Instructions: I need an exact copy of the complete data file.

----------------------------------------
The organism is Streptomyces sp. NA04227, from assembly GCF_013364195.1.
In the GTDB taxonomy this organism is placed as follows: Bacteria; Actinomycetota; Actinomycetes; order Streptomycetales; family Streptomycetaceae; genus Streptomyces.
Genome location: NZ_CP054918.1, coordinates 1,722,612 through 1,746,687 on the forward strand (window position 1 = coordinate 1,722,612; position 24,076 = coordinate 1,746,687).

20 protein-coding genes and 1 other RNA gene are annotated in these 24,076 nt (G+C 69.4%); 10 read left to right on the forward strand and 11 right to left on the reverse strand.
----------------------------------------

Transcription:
The organism is Streptomyces sp. NA04227, from assembly GCF_013364195.1.
In the GTDB taxonomy this organism is placed as follows: Bacteria; Actinomycetota; Actinomycetes; order Streptomycetales; family Streptomycetaceae; genus Streptomyces.
Genome location: NZ_CP054918.1, coordinates 1,722,612 through 1,746,687 on the forward strand (window position 1 = coordinate 1,722,612; position 24,076 = coordinate 1,746,687).

20 protein-coding genes and 1 other RNA gene are annotated in these 24,076 nt (G+C 69.4%); 10 read left to right on the forward strand and 11 right to left on the reverse strand.